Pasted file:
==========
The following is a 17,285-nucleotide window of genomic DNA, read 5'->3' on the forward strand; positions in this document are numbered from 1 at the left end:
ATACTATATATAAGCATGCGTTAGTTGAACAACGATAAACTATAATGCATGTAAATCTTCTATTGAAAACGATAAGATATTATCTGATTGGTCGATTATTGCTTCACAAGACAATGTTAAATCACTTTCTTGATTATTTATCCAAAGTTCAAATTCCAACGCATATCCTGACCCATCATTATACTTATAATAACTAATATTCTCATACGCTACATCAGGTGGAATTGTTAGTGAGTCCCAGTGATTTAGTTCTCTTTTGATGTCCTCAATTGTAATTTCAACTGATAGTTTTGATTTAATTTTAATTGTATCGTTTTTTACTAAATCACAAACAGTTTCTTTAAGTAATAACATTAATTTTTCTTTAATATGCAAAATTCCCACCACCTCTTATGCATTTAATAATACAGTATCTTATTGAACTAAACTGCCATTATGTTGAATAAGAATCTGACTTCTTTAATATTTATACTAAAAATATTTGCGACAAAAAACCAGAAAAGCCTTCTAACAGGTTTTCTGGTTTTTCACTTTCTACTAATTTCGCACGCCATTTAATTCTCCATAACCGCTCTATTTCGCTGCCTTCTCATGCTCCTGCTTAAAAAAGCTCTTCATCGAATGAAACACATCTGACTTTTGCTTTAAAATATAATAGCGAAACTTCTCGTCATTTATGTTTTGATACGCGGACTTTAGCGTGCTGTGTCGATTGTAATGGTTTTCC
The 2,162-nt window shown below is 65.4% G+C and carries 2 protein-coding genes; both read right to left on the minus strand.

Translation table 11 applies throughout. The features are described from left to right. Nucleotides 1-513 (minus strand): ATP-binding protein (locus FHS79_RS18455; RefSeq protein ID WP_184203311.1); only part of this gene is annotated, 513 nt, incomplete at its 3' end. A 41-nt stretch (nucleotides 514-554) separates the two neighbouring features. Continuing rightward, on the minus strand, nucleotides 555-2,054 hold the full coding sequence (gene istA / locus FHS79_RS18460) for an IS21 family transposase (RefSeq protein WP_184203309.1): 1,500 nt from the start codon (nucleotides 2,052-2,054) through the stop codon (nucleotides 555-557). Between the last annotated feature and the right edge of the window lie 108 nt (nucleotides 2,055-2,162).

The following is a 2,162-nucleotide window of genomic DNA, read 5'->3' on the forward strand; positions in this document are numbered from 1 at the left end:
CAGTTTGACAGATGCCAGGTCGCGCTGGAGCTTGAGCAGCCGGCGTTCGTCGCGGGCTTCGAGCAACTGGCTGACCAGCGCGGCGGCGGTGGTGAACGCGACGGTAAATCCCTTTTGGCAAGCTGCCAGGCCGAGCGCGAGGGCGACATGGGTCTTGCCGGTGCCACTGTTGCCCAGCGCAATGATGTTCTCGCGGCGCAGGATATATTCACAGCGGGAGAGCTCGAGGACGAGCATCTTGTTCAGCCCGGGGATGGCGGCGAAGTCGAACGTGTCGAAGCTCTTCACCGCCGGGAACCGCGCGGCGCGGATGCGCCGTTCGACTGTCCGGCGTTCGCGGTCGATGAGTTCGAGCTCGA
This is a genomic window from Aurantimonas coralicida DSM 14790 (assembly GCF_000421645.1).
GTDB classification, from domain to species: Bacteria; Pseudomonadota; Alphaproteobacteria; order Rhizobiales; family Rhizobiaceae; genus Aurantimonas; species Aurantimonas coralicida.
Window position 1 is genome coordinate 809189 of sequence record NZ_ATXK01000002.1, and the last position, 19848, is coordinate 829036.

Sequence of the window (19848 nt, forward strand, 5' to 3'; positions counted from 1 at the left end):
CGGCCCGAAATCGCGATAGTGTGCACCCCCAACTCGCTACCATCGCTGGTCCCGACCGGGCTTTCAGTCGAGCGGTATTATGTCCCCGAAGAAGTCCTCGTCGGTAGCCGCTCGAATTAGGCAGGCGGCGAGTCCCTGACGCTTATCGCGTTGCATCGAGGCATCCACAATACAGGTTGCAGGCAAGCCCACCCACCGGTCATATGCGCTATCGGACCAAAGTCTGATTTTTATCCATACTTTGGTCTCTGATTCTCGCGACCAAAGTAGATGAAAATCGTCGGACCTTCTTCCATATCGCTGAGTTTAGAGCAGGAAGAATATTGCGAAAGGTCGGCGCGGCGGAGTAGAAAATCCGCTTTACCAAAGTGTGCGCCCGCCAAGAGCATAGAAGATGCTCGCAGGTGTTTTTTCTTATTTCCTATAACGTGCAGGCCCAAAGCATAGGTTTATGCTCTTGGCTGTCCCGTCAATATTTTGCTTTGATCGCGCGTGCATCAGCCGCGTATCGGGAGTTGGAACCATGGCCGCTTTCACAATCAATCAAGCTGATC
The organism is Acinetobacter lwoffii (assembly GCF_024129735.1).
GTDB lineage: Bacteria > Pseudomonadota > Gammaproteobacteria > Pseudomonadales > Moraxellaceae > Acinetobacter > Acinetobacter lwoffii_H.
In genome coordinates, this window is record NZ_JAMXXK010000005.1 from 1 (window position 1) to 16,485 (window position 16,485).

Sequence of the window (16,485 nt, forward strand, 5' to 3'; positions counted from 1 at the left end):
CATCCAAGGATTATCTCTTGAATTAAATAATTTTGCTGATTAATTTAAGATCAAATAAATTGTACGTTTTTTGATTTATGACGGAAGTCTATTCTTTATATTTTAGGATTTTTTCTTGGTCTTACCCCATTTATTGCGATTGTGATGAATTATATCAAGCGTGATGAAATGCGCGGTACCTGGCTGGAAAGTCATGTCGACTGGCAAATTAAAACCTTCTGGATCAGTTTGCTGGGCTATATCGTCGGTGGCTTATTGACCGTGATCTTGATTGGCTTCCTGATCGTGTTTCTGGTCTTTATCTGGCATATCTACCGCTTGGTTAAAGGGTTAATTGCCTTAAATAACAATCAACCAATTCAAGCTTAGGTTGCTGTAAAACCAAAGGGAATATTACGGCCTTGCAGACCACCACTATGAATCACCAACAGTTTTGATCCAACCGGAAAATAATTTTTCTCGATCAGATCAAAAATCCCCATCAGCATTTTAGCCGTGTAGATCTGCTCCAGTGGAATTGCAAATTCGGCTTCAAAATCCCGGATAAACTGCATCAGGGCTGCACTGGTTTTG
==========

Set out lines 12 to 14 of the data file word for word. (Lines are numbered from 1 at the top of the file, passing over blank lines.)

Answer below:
The organism is Acinetobacter lwoffii (assembly GCF_024129735.1).
GTDB lineage: Bacteria > Pseudomonadota > Gammaproteobacteria > Pseudomonadales > Moraxellaceae > Acinetobacter > Acinetobacter lwoffii_H.
In genome coordinates, this window is record NZ_JAMXXK010000005.1 from 1 (window position 1) to 16,485 (window position 16,485).